Additional structures in the dermal layer are the Pacinian corpuscles, which are specialized receptors that allow you to feel pressure and vibration. If you think of the Ps in Pacinian and pressure, it will help you recall this structure's job.
One of the most prominent structures in the dermis is the hair follicle, which is the pit that encloses the root of your body hairs. Did you ever get the chills and notice that you had goose bumps, that raised the hairs on your arms? That hair standing erect was caused by a contraction of the arrector pili muscles, which are tiny muscles that attach to each hair root. When you're cold and scared, these muscles contract giving you goose bumps.
The dermis also contains phagocytes. If we break this term down we see that 'phago' refers to 'eating,' and 'cytes' refers to 'cells.' Therefore, phagocytes are eating cells that like to gobble up harmful invaders, like bacteria. These phagocytes provide you with an added layer of protection, keeping your insides safe against any foreign invaders that happen to penetrate the epidermis.
Throughout the dermis you'll find collagen fibers and elastic fibers. Collagen adds to the toughness of your skin, but it also helps your skin hold on to water. The elastic fibers are the wonderful fibers that give youthful skin its springy quality. As you age, these elastic fibers, along with collagen fibers and supporting fatty tissue, begin to breakdown and you start to notice wrinkles.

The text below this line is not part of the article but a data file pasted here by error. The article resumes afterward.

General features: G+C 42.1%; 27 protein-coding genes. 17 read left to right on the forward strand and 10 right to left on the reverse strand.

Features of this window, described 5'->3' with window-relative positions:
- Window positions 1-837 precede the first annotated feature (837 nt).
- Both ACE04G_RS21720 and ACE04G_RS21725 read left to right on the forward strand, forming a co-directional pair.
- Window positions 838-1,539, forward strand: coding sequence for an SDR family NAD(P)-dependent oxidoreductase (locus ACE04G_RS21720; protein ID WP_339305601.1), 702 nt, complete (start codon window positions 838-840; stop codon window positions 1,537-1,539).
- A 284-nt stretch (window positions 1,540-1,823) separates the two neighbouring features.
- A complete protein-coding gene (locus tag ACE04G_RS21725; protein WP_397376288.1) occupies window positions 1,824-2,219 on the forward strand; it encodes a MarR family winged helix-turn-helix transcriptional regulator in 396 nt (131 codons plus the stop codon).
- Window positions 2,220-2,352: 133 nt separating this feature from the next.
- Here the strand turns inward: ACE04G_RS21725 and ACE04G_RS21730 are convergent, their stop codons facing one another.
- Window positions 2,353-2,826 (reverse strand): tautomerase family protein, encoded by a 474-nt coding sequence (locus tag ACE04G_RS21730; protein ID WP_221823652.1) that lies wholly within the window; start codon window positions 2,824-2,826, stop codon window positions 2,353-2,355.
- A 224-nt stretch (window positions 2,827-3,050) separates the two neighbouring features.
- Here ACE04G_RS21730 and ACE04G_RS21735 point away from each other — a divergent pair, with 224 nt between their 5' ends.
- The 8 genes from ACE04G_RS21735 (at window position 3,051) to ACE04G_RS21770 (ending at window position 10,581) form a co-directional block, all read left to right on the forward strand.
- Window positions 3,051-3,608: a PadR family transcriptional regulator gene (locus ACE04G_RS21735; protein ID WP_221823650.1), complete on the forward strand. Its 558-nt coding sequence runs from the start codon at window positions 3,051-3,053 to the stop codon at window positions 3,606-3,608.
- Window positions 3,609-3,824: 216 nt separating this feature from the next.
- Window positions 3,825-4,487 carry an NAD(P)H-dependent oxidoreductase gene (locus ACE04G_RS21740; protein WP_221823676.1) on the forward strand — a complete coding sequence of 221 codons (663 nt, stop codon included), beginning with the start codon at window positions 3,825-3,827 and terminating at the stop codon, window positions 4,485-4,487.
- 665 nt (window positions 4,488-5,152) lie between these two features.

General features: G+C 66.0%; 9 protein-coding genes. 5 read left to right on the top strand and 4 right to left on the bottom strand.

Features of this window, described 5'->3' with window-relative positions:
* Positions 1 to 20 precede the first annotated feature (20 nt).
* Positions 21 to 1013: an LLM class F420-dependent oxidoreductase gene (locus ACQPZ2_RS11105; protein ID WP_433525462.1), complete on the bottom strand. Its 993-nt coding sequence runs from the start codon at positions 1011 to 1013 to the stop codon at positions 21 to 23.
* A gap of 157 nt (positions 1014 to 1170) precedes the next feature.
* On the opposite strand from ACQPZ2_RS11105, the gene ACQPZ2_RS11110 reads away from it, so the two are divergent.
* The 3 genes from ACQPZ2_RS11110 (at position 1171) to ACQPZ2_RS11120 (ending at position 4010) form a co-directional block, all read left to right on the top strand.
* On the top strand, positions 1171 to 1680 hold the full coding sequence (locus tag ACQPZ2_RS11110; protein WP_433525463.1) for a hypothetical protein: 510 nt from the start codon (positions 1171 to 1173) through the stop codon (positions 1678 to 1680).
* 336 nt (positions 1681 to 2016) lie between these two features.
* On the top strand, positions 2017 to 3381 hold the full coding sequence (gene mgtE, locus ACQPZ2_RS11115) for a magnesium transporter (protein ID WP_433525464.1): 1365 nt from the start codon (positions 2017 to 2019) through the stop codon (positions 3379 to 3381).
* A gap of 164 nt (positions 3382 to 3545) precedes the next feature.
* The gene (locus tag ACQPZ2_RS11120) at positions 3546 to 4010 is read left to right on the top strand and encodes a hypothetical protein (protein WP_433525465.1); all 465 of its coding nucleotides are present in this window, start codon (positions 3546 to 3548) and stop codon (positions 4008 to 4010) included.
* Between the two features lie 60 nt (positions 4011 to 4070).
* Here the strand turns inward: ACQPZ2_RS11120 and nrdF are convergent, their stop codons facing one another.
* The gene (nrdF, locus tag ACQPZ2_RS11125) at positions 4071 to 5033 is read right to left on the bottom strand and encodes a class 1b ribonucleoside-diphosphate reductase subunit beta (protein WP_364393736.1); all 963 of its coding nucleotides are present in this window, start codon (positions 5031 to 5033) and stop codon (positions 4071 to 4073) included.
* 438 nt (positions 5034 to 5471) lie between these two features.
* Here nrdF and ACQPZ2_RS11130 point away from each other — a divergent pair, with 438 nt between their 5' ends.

The lowest layer is more of a supporting structure than an actual part of the skin. I'm talking about the subcutaneous tissue found under the dermis. The position of this layer is easy to recall if you remember that the prefix 'sub-' means below, and the suffix '-cutaneous' refers to skin.
This layer helps to anchor the dermis to your muscles, bones, and organs. It contains a lot of fat. The fat acts as a shock absorber and helps insulate the body, which controls your body temperature. Of course, this fatty layer just below the skin is also what gives your body the curves and shape that's unique to you.
Let's review. The epidermis is the outermost layer of your skin. The fibrous protein called keratin that's found in this layer helps to make it tough, protective and waterproof. The epidermis also contains melanocytes, which make the skin pigment melanin.
The dermis is the layer of skin below the epidermis. It contains specialized receptors, including the Meissner's corpuscles, which allow you to perceive touch, and the Pacinian corpuscles, which are specialized receptors that allow you to feel pressure and vibration. The dermis also contains, blood vessels, sweat glands and sebaceous glands, which are oil glands.
One of the most prominent structures of the dermis is the hair follicle, which contains the root of your body hairs. These hairs can stand erect and give you goose bumps, when the arrector pili muscles contract. The dermis also contains phagocytes that like to eat bacteria, as well as collagen fibers and elastic fibers, which give young skin its smooth springy look.
Under the dermis is the subcutaneous tissue. This fatty layer helps to anchor the dermis to your muscles, bones and organs acts as a shock absorber and helps insulate the body.
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Back To CourseMedical Terminology: Help & Review
30 chapters | 408 lessons